Tag: Chilean eclipse

Picture Parade Two Hundred and Ninety-Five

That Chilean eclipse!

From EarthSky:

More amazing images of the July 2 eclipse

Some called it the “astronomer’s eclipse” because it passed near major observatories in Chile. Check out these beautiful images of the July 2, 2019, total solar eclipse.

This composite image captures the drama of totality during the July 2, 2019, total solar eclipse. When – as seen from Earth – the moon passes directly in front of the sun, the sun’s light is blocked and its extended atmosphere or corona can be seen. The processing of this image highlights the intricate detail of the corona, its structures shaped by the sun’s magnetic field. Some details of the lunar surface can also be seen. The image – via European Space Agency (ESA) – was created by the ESA-CESAR team observing the eclipse from ESO’s La Silla Observatory in Chile, South America.
A prominence seen in the sun’s chromosphere during the July 2, 2019, total solar eclipse. Prominences are made of tangled magnetic field lines that keep dense concentrations of solar plasma suspended above the sun’s surface. They are anchored to the sun’s visible surface and extend outwards through the chromosphere and out into the corona. The red hue of the chromosphere is only apparent during an eclipse. This image – via ESA – was taken by the ESA-CESAR team observing the eclipse from ESO’s La Silla Observatory in Chile, South America.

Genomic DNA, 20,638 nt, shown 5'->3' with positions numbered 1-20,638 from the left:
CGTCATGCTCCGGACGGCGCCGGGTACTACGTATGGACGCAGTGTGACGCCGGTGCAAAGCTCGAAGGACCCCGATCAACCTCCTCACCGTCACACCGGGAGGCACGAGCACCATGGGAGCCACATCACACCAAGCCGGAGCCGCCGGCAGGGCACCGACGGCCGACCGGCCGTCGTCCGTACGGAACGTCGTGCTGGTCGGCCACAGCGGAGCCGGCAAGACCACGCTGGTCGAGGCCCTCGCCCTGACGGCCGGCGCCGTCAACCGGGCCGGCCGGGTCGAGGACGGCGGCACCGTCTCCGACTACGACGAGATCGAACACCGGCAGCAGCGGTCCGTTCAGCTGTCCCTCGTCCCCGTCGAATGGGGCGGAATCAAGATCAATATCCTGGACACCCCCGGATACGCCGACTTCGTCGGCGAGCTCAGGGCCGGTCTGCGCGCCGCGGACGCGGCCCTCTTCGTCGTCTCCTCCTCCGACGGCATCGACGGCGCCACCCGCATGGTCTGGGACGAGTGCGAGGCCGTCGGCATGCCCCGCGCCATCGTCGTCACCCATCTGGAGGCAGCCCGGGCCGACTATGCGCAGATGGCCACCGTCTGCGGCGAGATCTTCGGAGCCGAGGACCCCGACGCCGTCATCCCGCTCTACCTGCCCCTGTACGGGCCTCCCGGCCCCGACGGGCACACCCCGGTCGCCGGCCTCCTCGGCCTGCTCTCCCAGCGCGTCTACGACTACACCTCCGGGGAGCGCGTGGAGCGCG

View at EarthSky Community Photos. | Total solar eclipse over Vicuna, Chile, on July 2, 2019 from Alexander Krivenyshev of the website WorldTimeZone.com.
View at EarthSky Community Photos. | Pablo Goffard caught the July 2 total solar eclipse from Incahuasi, Chile. He wrote: “This is just a photo, a tiny part of the experience. Incahuasi is a small town in the Atacama desert. Here it’s seen the camp installed especially for the eclipse.”
This image of eclipse-watchers was taken by a frequent EarthSky contributor, Yuri Beletsky, on the Chilean coast. It was chosen as an Astronomy Picture of the Day for July 4, 2019. Congratulations on a wonderful photo, Yuri! Note that diffraction spikes (apparent rays from the sun) are effects from the camera lens aperture.

While some observers on the southern part of Earth saw a total solar eclipse, the European Space Agency’s PROBA-2satellite’s SWAP imager in space saw a partial eclipse, as shown in the video below. The images are in ultraviolet light, revealing the turbulent nature of the sun’s surface and corona. ESA said:

During this eclipse the satellite was passing through the South Atlantic Anomaly at the time of the largest occultation [covering of the sun]. In this region the spacecraft is exposed to higher levels of radiation. The increased flux of energetic particles falling on the satellite’s detector is the cause for all the bright dots and streaks in the images.

Bottom line: More amazing images of the July 2, 2019, total solar eclipse.

There is more, much more, on the Smithsonian magazine website. Do go across and see the images.